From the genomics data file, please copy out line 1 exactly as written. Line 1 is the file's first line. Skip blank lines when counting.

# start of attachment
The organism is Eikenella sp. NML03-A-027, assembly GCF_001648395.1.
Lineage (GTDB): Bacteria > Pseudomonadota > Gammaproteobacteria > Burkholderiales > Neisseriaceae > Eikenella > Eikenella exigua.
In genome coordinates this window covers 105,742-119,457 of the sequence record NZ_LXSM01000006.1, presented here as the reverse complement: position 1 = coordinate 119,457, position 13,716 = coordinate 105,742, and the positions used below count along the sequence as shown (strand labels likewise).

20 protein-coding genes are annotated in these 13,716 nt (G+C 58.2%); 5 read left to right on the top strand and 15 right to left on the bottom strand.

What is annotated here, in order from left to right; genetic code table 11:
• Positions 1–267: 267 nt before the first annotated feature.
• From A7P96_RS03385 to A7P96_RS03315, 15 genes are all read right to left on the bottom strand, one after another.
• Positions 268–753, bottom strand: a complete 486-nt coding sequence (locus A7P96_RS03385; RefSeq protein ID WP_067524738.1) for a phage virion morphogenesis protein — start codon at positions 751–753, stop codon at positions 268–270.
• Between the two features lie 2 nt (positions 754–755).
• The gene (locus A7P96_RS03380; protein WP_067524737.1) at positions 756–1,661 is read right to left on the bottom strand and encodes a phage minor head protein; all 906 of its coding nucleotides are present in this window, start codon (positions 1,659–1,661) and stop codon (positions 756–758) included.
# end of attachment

The organism is Eikenella sp. NML03-A-027, assembly GCF_001648395.1.